As the conflict has played out over the past three years, these concerns have been perpetuated. This is best illustrated through the recent controversy over the leak and subsequent declassification of the April 2006 National Intelligence Estimate. After portions of the report were declassified, it identified that “the Iraq conflict has become the ‘cause célèbre’ for jihadists, breeding a deep resentment of US involvement in the Muslim world and cultivating supporters for the global jihadist movement,” (April 2006 NIE). As the CIA’s National Intelligence Officer for the Middle Eastern region from 2000-2005, Paul Pillar was charged with heading the intelligence community’s evaluation of the threat posed by Iraq (Pillar 15). The fact that the Bush Administration did not request any information from Pillar until a year into the war illustrates that intelligence data on Iraq was not a primary source of influence on its decision to overthrow the Hussein regime. This is also represented in Pillar’s sentiments expressed in the Journal of Foreign Affairs in March 2006, “What is most remarkable about prewar US intelligence on Iraq is not that it got things wrong and thereby misled policymakers; it is that it played so small a role in one of the most important US policy decisions in recent decades.”
Following the first three years of conflict in Iraq, much of the controversy has centered on the methods employed by the Bush Administration to sway public opinion in its desire to invade Iraq. In this time period, the administration publicly made statements which directly contradicted conclusions reached by the intelligence community. The height of these conflicting statements occurred during the 2003 State of the Union address made by President Bush. In the address, Bush alleged that Iraq had made attempts to purchase uranium ore in Niger, which is an explosive used in the production of nuclear weapons. In late 2002, the Bush Administration received intelligence data from Italian sources of this attempt to procure uranium from Africa. In order to follow up on this information, the CIA sent retired diplomat Joseph Wilson to investigate. Wilson was unable to find sufficient evidence to support this claim and accordingly conveyed this to the US intelligence community. In fact, intelligence analysts increasingly questioned the credibility of the allegation and advised the administration against using the information publicly (Pillar 19).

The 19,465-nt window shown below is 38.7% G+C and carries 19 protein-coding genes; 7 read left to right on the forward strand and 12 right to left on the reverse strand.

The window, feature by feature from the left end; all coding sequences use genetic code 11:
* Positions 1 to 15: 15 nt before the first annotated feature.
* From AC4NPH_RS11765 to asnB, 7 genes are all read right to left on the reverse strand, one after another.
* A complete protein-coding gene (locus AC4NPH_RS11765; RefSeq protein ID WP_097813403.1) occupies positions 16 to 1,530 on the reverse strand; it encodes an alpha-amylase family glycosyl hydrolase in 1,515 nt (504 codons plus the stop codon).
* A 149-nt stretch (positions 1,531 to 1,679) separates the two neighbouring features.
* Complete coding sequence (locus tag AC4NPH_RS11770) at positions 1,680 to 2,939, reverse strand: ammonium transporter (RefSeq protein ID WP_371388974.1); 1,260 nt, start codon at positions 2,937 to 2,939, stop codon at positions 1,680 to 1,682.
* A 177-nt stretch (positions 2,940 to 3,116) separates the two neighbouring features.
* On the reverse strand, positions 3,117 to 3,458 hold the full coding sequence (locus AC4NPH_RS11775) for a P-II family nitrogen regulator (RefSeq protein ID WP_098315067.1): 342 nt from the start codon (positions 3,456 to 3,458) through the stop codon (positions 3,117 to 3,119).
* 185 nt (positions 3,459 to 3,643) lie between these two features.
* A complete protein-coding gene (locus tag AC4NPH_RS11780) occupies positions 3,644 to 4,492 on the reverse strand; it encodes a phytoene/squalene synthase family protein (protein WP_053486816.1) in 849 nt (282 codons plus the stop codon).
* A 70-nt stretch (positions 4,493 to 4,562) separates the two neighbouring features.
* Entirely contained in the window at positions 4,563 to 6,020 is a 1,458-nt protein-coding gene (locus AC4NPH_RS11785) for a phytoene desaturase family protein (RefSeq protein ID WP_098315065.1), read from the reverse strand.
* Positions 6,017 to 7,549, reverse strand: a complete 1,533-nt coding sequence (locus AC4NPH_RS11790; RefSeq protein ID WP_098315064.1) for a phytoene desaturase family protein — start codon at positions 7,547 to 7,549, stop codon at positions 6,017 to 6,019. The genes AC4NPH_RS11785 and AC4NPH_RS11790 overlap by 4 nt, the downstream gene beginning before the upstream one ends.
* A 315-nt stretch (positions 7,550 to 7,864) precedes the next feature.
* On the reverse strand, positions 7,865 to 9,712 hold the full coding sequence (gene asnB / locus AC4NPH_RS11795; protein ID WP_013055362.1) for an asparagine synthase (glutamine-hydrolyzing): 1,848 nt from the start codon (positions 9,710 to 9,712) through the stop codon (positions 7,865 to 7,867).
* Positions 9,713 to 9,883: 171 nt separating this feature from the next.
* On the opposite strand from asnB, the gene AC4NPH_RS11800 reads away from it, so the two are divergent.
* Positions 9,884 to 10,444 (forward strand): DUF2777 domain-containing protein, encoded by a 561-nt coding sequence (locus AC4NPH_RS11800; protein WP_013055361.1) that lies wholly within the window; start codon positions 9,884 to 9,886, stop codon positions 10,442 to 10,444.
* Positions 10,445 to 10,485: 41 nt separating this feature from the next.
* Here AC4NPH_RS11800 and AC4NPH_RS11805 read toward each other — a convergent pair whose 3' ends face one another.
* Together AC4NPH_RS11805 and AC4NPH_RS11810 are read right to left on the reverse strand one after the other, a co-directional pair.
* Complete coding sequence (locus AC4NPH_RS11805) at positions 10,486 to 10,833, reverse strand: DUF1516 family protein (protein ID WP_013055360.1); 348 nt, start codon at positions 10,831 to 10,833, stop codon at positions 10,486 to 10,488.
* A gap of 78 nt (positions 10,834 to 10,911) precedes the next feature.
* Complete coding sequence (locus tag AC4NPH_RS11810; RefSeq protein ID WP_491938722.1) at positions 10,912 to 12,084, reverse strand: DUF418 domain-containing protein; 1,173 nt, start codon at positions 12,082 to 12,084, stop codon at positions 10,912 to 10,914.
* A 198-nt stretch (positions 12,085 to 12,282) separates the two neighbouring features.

Despite being advised against using the unsubstantiated intelligence, the Bush Administration still included the statement in the State of the Union address. Rather than relying on the entities charged with assessing the threats posed by foreign nations, this information suggests that President Bush and his administration were searching for reasons to launch an invasion. Following the State of the Union address, Joseph Wilson publicly denied the assertions made by President Bush. In the midst of public attempts to determine which claim was true, an undercover CIA agent’s identity was leaked. The CIA agent in question, whose life was put at risk as a result, was Valerie Plame – the wife of Joseph Wilson. Numerous political analysts have since made the claim that a member of the Bush Administration leaked Plame’s identity as a form of political retribution in response to Wilson’s comments. Though the allegations of political retribution are controversial, the episode fueled an increased level of resentment and misconception expressed by the public regarding the situation in Iraq.
Misinformation on the Iraq War